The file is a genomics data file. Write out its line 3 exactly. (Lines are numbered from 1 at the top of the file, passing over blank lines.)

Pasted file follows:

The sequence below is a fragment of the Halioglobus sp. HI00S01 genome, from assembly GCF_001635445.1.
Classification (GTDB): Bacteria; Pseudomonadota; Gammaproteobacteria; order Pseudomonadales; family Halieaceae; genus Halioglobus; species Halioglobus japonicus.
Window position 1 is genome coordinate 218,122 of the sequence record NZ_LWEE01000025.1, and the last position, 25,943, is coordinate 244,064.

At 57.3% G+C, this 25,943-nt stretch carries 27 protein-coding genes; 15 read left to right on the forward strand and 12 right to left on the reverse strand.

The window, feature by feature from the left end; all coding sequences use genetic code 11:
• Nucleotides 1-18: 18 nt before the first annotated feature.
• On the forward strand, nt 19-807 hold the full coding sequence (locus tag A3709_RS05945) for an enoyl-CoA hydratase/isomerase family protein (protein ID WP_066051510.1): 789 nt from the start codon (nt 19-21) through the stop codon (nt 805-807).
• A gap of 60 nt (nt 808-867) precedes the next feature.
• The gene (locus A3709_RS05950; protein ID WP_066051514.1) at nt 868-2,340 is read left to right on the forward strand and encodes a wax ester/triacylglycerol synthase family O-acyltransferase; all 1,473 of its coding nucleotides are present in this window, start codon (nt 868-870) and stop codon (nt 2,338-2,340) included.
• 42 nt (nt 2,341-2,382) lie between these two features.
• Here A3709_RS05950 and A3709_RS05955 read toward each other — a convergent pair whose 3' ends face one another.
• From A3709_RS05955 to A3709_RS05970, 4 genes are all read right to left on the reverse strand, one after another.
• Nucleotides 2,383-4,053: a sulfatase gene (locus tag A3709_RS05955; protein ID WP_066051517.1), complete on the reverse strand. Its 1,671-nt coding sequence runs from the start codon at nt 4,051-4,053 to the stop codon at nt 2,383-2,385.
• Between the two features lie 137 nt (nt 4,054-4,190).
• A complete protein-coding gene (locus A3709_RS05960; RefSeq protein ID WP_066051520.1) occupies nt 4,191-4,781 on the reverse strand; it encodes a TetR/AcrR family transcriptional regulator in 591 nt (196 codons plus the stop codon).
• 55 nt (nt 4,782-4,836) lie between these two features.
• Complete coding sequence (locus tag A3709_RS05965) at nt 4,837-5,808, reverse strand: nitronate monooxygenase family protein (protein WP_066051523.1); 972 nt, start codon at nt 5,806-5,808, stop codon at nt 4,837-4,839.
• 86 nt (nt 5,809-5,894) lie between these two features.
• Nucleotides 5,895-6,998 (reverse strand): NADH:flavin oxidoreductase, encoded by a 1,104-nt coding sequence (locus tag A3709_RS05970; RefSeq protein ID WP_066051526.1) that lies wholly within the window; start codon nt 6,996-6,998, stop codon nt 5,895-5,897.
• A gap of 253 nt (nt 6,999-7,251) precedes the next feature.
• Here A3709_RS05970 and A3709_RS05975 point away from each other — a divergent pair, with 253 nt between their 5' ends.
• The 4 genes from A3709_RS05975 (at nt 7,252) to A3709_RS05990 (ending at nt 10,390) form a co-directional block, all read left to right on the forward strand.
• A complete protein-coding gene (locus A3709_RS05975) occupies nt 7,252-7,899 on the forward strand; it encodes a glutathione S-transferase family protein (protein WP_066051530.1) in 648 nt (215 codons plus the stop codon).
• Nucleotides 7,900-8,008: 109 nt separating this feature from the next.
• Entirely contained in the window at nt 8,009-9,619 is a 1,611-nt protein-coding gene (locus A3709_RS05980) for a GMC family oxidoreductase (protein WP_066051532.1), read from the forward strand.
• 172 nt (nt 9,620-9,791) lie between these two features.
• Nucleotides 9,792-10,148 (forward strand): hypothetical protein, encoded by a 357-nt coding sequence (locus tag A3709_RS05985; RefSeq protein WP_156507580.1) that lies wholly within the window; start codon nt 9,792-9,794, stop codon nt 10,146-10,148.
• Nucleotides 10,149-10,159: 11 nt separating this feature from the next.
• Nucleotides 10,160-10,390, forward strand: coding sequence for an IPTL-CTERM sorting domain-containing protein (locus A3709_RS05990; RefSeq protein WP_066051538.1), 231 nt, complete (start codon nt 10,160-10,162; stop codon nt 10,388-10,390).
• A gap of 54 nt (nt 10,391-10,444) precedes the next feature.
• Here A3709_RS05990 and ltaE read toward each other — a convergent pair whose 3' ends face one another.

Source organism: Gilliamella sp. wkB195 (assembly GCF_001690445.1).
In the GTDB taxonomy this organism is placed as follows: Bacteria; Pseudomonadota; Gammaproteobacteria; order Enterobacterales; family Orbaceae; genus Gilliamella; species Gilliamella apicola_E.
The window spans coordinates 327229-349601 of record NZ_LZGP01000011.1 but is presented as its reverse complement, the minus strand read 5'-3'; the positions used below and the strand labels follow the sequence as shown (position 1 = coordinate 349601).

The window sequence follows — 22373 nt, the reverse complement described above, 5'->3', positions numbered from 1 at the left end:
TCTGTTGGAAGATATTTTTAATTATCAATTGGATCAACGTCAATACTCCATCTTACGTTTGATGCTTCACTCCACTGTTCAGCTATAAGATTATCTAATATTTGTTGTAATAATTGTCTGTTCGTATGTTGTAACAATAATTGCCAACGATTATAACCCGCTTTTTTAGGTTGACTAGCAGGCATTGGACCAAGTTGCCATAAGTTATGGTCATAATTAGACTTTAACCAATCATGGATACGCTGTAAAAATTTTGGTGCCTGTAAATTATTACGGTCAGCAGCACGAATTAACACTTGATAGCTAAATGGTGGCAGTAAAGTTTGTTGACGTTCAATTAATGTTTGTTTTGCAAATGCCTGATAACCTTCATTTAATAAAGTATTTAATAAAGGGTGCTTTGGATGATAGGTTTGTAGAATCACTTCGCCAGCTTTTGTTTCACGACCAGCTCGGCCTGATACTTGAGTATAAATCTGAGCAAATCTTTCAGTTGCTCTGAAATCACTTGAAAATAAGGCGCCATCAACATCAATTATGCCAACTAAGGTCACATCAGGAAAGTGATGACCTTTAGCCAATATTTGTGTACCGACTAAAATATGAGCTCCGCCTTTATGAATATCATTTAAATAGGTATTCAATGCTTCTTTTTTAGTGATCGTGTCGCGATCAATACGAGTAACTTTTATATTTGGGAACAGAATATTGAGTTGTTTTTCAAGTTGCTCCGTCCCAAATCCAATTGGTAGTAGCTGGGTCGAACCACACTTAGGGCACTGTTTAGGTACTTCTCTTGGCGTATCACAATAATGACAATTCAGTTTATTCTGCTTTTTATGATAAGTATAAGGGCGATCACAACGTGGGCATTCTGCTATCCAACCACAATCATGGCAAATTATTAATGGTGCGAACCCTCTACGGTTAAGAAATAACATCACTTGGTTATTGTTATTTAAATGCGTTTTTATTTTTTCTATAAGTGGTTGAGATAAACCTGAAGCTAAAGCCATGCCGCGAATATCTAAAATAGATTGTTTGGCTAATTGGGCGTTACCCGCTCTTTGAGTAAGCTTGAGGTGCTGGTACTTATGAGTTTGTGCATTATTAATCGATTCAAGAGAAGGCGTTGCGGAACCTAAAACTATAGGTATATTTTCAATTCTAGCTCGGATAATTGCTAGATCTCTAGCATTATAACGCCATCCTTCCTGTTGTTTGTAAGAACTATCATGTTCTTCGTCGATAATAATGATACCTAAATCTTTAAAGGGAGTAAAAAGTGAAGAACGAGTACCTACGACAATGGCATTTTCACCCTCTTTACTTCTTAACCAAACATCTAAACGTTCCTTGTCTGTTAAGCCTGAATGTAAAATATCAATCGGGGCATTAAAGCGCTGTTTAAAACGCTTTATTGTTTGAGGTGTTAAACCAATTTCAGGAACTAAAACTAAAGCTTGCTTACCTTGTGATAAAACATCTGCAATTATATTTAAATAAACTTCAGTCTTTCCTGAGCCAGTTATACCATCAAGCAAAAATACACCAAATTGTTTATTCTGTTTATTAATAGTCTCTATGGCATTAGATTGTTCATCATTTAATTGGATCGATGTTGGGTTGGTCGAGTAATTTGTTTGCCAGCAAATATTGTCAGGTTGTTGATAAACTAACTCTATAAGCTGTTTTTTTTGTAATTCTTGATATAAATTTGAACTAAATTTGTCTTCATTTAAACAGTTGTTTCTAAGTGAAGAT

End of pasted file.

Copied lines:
Window position 1 is genome coordinate 218,122 of the sequence record NZ_LWEE01000025.1, and the last position, 25,943, is coordinate 244,064.